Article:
The insane ending to the Cardinals 26-20 win over the Packers in the divisional playoffs will make it one for the ages. But it was a tad anticlimactic because one team never possessed the ball in overtime and shows why the NFL needs to change its OT rules in the playoffs.
A quick review of the NFL's overtime rules: each team gets the chance to possess the ball in overtime, unless the team with the opening possession scores a touchdown. In college football, both teams get to possess the football, no matter what happens on the opening possession.
The Cardinals won the coin toss and scored in three plays when Larry Fitzgerald took the game over. The game ended as soon as Fitzgerald scored on a short pass and we never got to see if Aaron Rodgers could drive the Packers and force a tie. It's not right that a coin toss still has that much impact.
I know the argument from those liking the current rule — the Packers defense needed to make a stop and get the ball back. True, to a degree. But it ignores the fact that the Cardinals defense was let off the hook and did not have to prove itself. Why should one team have to play defense because of a coin toss while the other doesn't?
The Cardinals defense utterly failed in the final minute of regulation, letting the Packers escape a 4th-and-20 and then allowing a Hail Mary pass on the final play. It's rare to see a defense choke that spectacularly. And yet because their offense did not fail, the Cardinal defenders could have spent OT with their feet up since they never had to prove themselves; all because of a coin toss.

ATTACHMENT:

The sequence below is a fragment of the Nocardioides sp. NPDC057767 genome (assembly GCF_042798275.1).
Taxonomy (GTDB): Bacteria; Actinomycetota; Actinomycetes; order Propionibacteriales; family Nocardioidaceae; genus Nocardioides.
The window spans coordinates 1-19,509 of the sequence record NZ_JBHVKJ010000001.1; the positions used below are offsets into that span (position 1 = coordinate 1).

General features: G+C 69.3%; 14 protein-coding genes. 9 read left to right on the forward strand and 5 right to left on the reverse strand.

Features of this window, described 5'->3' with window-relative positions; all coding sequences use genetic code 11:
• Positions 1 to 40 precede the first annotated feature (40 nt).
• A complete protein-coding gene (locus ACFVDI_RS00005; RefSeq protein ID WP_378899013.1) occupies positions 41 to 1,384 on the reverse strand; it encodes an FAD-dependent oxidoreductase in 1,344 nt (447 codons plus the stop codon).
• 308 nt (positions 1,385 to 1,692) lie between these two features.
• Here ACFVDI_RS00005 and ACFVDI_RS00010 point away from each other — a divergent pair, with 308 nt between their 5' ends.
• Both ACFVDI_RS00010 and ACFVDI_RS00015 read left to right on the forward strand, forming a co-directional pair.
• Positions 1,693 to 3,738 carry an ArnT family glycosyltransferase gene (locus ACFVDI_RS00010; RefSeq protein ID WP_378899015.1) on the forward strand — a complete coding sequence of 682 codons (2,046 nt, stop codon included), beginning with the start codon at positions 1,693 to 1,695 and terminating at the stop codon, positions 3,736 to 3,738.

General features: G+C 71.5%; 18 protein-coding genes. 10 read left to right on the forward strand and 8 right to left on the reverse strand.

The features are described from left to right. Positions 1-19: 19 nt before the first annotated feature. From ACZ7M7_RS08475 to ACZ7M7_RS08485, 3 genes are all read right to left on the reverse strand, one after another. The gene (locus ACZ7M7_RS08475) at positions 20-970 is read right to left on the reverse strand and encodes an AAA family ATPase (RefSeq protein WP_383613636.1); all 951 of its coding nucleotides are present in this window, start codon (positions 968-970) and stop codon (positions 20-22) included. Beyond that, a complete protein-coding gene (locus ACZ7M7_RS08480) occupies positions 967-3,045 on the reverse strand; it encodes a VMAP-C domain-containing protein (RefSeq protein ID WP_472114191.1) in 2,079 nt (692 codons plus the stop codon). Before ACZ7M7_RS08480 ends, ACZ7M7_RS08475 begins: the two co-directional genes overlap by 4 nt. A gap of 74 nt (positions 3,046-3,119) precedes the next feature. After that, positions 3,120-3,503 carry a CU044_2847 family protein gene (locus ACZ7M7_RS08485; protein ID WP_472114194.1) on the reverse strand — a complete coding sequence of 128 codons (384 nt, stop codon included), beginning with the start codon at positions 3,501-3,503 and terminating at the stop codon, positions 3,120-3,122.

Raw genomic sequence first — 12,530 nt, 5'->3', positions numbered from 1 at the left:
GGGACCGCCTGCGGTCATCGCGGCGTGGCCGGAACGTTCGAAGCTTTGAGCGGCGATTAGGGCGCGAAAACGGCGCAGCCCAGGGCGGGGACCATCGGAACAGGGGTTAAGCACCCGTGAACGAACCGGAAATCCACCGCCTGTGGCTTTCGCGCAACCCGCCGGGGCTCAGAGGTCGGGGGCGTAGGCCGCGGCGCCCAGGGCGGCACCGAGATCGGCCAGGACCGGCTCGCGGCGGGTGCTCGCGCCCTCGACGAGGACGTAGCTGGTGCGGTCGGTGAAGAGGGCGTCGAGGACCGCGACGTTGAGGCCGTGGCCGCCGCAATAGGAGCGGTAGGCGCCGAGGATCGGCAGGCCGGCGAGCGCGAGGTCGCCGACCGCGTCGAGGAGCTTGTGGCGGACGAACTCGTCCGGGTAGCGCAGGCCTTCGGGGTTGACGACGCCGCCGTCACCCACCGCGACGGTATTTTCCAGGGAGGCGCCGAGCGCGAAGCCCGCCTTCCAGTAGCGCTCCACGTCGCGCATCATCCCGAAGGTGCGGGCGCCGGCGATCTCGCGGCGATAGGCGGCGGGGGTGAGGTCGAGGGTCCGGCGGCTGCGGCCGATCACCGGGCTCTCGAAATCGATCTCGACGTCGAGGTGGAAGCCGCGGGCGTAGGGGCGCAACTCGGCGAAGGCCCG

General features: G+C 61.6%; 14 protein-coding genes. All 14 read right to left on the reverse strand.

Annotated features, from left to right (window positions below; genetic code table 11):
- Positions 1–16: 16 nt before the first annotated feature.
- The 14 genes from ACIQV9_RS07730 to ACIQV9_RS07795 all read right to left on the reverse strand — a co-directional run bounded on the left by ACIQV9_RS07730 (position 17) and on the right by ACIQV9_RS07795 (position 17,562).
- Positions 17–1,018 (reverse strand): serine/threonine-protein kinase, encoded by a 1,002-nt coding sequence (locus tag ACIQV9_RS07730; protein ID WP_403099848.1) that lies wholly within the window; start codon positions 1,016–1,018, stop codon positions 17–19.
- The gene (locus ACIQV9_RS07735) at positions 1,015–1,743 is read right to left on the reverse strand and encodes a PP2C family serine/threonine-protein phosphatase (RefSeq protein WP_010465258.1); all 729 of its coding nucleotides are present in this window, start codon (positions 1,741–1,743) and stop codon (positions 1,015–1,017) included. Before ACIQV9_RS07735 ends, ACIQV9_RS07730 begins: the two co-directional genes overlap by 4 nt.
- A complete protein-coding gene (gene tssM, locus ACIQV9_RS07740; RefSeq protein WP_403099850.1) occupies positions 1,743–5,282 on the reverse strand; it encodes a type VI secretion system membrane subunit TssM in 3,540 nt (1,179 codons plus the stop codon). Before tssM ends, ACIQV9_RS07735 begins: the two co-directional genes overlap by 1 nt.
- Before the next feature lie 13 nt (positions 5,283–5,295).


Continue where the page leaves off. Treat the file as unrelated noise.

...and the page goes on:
A simple change would be to give each team a possession (barring a defensive score on the first drive) and then make it sudden death. The current rule is OK for the regular season because of TV demands and the possibility of ties but there's no excuse for the playoffs where there are no ties.
I am not a Packers fan and wanted Carson Palmer to get his first playoff win but the end still was unfulfilling. I wanted to see Rodgers with the ball once more and see if the Cardinals defense could redeem itself. Instead, because a coin fell one way and not the other, only one defense had to play in the overtime and the other got a reprieve. Let's change the rule.
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SB Nation presents: Green Bay's luck runs out after failing to cover Larry Fitzgerald